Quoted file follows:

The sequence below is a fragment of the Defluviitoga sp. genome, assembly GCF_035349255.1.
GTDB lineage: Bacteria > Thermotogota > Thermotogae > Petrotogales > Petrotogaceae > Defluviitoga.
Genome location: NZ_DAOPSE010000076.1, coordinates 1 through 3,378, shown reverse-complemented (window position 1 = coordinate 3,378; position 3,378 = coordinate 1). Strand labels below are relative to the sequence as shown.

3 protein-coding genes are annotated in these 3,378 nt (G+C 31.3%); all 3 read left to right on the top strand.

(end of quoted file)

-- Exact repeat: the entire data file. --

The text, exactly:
The sequence below is a fragment of the Defluviitoga sp. genome, assembly GCF_035349255.1.
GTDB lineage: Bacteria > Thermotogota > Thermotogae > Petrotogales > Petrotogaceae > Defluviitoga.
Genome location: NZ_DAOPSE010000076.1, coordinates 1 through 3,378, shown reverse-complemented (window position 1 = coordinate 3,378; position 3,378 = coordinate 1). Strand labels below are relative to the sequence as shown.

3 protein-coding genes are annotated in these 3,378 nt (G+C 31.3%); all 3 read left to right on the top strand.